Monday, December 18, 2006

Lucky Boo's FLOTY Nomination

I am nominating my Food Lady for the Food Lady/Dude/Peepul of the Yeer Award.

My name/Our names are: My name is Lucky Boo and my Food Lady's name is Heather. She's also the Food Lady of my siblings Sir Thomas, Dutch, Luna, and Sindri.

I don’t know how my Food Lady (a.k.a. Mommy) grew up to be so different than the Food Lady and Food Dude who came before her (a.k.a. my Grandparents), but each day I am thankful for their differences. I found my Food Lady 13 years ago, when she was only 10 years old. She lived on a lonely dirt road, and I wandered up to her while she was out for a walk with her parents. Her parents told her she could keep me as long as she understood that she was giving up the opportunity to own a purebred puppy of her choice. She gladly accepted, and I became known as Lucky Boo.

In the family my Food Lady was born into, pets are just animals. They aren’t cherished family members. So imagine my relief when I realized that my Food Lady was different. She has always had a connection with animals and has always believed them to be in many ways equal to humans, all deserving of compassion, comfort, and love. While her parents were content having a dog outside guarding the house, my Food Lady wanted to make sure that dog always had a decent quality food, some fun toys to play with, and a nice soft bed (inside the house, nonetheless) to sleep in.

Over the years, as my Food Lady grew older, she began to see that I didn’t have an easy life under her care. I lived outside, per her parents’ orders, and I survived some bizarre injuries. I was bitten by a snake, and I even almost got decapitated by a garage door. Lucky, she began to realize, was quite an appropriate name for me. But when I was 12, I started facing the most serious afflictions ever: Feline Leukemia and Feline Infectious Peritonitis. My Food Lady had been away at college for a couple of years, and I’d stayed behind with her parents. I was still an outside cat. When I started to have seizures, my Food Lady came to my rescue. She and I were always close and very bonded, so she was devastated to find out that I might not be around much longer. My Food Lady decided to give me the best care. Her Food Dude (a.k.a. her Dad, my Food GrandDude) had taken me to the vet, saying he didn’t want to spend much money on me, the old, worn-out cat. He does love me, but it's just not the same with him as it is with my Food Lady. The vet wanted to have me put to sleep, saying I wouldn’t survive more than a few weeks, but my Food Lady wouldn’t have that.

She hauled me off to college with her, and I became a spoiled rotten indoor kitty. I had fancy new toys, new beds, super premium food, and even a water fountain with fresh, flowing water. I also had a new vet. My Food Lady said this new vet was the best in the area, and she was right. Even though I had a lot of great new things, I also had a few new problems. I started to throw up a lot, and I also started missing the litter box. But my Food Lady accepted these negatives as new challenges. Because my Food Lady was willing to put a little effort and money into my care, I am still alive and relatively healthy. My Food Lady has done everything in her power to make my life more comfortable, pleasant, and healthy. I take two pills twice a day, but my Food Lady has even made that process an easy one by getting me some Pill Pockets. They are treats that mask the awful taste of pills, and I love them. She even got me a stroller because I missed going outside so much! Every time I get sick, whether it be with seizures, a urinary problem, or a cold, my Food Lady schedules a vet visit for me. She doesn't even complain when she has to clean up after me when I throw up or miss the box. She has made the commitment to take good care of me because I have given her so much love and companionship over the years.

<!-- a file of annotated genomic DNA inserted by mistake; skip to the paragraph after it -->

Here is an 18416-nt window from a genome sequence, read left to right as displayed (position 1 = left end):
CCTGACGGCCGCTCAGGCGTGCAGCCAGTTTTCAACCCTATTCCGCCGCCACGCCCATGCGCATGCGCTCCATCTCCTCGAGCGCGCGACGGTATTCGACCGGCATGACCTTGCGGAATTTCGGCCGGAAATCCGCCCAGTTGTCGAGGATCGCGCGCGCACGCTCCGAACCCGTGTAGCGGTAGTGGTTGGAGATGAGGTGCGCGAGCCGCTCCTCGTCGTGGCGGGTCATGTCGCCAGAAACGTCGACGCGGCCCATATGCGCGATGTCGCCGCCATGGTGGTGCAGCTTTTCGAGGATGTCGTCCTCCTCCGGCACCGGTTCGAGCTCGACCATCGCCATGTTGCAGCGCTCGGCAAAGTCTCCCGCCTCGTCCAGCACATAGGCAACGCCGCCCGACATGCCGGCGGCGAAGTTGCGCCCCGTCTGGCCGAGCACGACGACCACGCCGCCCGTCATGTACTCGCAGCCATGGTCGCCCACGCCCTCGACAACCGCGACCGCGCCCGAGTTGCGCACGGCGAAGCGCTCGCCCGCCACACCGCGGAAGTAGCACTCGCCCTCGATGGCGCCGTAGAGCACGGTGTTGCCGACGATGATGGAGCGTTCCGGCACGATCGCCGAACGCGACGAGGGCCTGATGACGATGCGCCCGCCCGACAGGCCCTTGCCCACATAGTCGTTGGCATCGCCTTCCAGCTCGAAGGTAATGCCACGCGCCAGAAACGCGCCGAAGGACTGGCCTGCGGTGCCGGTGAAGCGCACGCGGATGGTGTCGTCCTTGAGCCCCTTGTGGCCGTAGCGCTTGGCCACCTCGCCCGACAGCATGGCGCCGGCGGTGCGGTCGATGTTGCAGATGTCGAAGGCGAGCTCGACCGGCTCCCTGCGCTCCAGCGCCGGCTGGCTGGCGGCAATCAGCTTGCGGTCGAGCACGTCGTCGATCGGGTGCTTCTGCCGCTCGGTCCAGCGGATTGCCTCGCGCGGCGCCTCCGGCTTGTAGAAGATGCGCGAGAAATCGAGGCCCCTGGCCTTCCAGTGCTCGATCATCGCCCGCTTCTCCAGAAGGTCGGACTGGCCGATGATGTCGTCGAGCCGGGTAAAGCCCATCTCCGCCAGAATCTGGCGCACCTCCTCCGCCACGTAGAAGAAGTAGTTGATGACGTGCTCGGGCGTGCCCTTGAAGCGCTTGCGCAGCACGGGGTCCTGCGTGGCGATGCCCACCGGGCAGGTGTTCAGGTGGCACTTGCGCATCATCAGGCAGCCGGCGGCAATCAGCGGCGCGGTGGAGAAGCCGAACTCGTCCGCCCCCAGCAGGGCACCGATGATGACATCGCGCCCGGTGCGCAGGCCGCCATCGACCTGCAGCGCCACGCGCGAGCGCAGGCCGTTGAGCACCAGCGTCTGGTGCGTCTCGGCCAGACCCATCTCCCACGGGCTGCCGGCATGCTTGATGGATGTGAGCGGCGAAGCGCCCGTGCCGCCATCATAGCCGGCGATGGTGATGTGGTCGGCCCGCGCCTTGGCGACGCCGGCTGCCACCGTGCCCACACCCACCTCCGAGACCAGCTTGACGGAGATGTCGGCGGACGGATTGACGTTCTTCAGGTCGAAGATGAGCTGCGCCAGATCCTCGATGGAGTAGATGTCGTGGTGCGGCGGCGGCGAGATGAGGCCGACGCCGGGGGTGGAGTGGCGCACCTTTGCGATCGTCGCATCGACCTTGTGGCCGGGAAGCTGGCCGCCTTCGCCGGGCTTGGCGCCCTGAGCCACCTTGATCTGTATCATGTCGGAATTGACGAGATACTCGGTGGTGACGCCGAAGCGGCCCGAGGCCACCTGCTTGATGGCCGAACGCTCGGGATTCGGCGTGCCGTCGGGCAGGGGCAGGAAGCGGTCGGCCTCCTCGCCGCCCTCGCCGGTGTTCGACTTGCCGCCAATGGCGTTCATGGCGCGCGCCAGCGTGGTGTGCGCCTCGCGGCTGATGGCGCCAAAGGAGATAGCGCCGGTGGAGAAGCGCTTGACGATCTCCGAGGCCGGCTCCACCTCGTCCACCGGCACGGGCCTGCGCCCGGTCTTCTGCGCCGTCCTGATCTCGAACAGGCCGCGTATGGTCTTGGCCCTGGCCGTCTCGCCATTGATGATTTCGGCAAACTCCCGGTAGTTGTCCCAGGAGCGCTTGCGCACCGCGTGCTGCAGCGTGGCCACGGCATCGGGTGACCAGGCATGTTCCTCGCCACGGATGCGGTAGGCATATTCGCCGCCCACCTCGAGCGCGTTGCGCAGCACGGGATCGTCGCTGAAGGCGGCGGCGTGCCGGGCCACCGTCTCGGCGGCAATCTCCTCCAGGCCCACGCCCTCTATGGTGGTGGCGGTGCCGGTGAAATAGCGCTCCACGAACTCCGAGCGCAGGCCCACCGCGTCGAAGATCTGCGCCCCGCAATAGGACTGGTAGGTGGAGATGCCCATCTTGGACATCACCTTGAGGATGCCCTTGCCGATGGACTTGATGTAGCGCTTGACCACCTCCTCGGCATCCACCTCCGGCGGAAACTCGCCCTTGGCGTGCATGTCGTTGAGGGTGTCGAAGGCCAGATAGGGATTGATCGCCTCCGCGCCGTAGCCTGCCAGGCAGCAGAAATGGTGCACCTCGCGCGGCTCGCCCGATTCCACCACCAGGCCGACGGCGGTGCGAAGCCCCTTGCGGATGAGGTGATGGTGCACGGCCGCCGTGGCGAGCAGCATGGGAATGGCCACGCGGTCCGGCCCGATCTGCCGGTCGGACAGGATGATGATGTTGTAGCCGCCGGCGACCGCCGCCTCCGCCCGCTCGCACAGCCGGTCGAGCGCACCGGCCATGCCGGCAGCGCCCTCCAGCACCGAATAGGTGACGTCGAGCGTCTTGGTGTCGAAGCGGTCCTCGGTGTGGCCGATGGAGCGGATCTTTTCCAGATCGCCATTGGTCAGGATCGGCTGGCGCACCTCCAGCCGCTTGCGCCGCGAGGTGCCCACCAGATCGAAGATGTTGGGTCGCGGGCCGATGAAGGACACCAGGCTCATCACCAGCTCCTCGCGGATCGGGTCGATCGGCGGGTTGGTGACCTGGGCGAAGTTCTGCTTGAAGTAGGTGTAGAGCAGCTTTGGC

We have watched each other grow up, and now as she watches me grow old and develop medical problems, it saddens her. I know she wishes that we kitties could live as long as humans, but that’s just not the way things are. Besides, there are lots of kitties in need of loving homes, and if we all lived nearly a century, so many more cats would be homeless or in shelters. I am no longer a robust, young cat, and to my Food Lady it seems like the changes in my health took place overnight.

We are both lucky that I am still here, eight months after receiving my diagnoses, and we cherish every moment that we have together. This past year has been a rocky one, but also one of the sweetest because my Food Lady and I have spent almost every waking moment with each other. I only hope we will have another year together. I am not the only cat in my Food Lady’s life; there are five of us, and we each come with a unique and incredible story of devotion, respect, courage, and most importantly, love.

Link to my blog or Catster profile:


Anonymous Anonymous said...

Awww, that is *such a sweet story! My mom is fascinated by these things that hide pills, since Ninna can smell a pill a mile away!

You have a very nice Food Lady.

12/19/2006 01:00:00 AM  
Anonymous Anonymous said...

Thanks Lux! Those Pill Pocket things work really great for me but it really depends on if the cat is a treat-snubber like my little brother Sindri. He'd never touch a Pill Pocket 'cause he only eats freeze-dried chicken or salmon treats. It's funny how picky he is considering he used to be a throwaway kitten looking for food in a gas station parking lot before Mom found him...

12/19/2006 01:20:00 PM  
Blogger Skeeeeezix the Cat said...

LB, yoo reely are lukky. Yer storey made my face leek!

12/25/2006 03:03:00 AM  
Blogger Jake and Bathsheba said...

Lucky Boo, I voted for your mom. See the comments with my entry.


12/25/2006 06:03:00 PM  

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